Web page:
An international team of investigators building a criminal case against those responsible in the downing of Malaysia Airlines Flight 17 is set to announce progress in the probe Wednesday, nearly five years after the plane was blown out of the sky above conflict-torn eastern Ukraine.
All 298 passengers and crew on board the flight from Amsterdam to Kuala Lumpur were killed on July 17, 2014, when a missile shattered the Boeing 777 in midair sending debris and bodies raining down onto farms and fields of sunflowers.
Ukraine’s deputy minister for foreign affairs, Olena Zerkal, told Interfax-Ukraine news agency Tuesday that the investigators will name four suspects. Prosecutors declined to comment on her statements.
The families of those killed will be informed of developments at a behind-closed-doors meeting ahead of a news conference by investigators.
Silene Fredriksz-Hoogzand, whose son Bryce and his girlfriend Daisy Oehlers were among the dead, said it is high time investigators named suspects and set a date for a trial.
“We have been waiting for five years,” she said in a telephone interview on the eve of the announcement. “It has to happen sometime.”
The investigation team, made up of detectives and prosecutors from the Netherlands, Malaysia, Australia, Belgium and Ukraine, last year said that it was convinced that the Buk missile system used to shoot down flight MH17 came from the Russian army’s 53rd Anti-Aircraft Missile brigade, based in the Russian city of Kursk.
Russia has always denied responsibility for shooting down the flight and claimed last year that the Buk missile came from Ukrainian army arsenals. The Netherlands and Australia have said they hold Moscow responsible for providing the Buk missile system used in the downing.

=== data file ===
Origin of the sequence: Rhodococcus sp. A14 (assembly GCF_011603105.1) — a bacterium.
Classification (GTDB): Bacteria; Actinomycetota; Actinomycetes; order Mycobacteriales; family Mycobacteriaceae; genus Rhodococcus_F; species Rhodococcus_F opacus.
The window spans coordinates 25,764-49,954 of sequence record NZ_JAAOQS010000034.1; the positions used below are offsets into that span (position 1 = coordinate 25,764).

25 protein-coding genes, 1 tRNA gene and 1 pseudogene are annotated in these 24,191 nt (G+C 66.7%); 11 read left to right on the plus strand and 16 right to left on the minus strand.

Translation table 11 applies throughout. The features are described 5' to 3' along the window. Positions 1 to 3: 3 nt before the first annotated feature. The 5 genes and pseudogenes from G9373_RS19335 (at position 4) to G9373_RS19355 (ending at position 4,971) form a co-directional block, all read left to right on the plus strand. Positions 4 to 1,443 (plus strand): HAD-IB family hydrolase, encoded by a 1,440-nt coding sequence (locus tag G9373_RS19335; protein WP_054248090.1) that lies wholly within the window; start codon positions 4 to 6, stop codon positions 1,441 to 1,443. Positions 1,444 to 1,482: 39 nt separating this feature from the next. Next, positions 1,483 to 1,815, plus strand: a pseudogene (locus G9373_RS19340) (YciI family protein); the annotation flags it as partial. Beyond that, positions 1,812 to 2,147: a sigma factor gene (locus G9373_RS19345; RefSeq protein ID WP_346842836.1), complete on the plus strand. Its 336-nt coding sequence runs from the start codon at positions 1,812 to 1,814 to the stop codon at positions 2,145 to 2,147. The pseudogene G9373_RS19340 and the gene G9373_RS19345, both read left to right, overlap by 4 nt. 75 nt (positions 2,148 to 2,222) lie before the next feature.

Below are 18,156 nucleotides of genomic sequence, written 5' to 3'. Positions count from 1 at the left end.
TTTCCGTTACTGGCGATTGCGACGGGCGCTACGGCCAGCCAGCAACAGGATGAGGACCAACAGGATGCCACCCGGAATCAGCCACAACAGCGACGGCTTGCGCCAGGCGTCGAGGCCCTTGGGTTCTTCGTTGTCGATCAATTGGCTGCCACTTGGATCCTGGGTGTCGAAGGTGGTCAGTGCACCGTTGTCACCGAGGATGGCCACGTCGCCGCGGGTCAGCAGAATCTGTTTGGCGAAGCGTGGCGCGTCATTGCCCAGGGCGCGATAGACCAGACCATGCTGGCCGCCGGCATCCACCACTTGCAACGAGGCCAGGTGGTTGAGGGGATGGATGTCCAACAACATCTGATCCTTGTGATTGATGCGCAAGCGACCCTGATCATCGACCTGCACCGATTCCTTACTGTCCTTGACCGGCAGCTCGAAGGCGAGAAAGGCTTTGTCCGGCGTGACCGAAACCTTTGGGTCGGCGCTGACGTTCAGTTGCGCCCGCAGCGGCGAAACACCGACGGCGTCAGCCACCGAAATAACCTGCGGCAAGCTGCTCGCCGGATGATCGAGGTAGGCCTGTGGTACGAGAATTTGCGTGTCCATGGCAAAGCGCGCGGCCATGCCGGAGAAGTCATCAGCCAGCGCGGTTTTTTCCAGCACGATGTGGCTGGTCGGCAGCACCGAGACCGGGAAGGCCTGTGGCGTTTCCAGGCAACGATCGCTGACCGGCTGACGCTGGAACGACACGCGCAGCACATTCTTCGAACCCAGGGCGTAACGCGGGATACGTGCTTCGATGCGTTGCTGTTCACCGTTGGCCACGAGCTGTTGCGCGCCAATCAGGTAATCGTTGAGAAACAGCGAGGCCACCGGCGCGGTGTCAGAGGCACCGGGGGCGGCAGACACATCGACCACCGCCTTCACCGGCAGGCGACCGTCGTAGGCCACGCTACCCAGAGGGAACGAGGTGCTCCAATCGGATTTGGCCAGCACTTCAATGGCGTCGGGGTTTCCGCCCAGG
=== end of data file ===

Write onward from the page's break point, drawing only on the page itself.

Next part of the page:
Progress in the criminal investigation has been slow. The Joint Investigation Team, or JIT, appealed in September 2016 for witnesses to provide evidence that could help identify two men heard speaking on intercepted communications discussing movements of a convoy in the days before the attack.
At the time, the JIT said “there is no evidence that these calls are directly related to the shooting down of MH17.”
The appeal said one man had the first name and patronymic Andrei Ivanovich and used the call sign “Orion” while communicating. The other communicated as “Delfin” and had the names Nikolai Fyodorovich.
Online journalism platform Bellingcat said last year it had identified “Orion” as a Russian, Oleg Vladimirovich Ivannikov, and said it had determined with “very high certainty” that at the time of the downing of flight MH17 he was an officer of the main directorate of the general staff of the Russian Ministry of Defense, known as GRU, and that he served as a military adviser to pro-Russian separatists in eastern Ukraine at the time the jet was shot down and supervised “procurement and transport of weapons across the Russia Ukraine border.”
In December 2017, Bellingcat said that, based on its investigations, it had established “to a high degree of certainty” that the man known as “Delfin” is Russian Col. Gen. Nikolai Fyodorovich Tkachev. He denied having been in Ukraine in 2014.
Bellingcat said in a tweet Tuesday that before the JIT press conference it will publish a report “identifying more individuals involved in the downing of MH17.”
If Russian suspects are charged in the Netherlands, it remains to be seen if they ever appear for trial.
The Russian Constitution bars extradition of Russian nationals for trials abroad and says that for crimes committed abroad Russians can only be tried in Russia.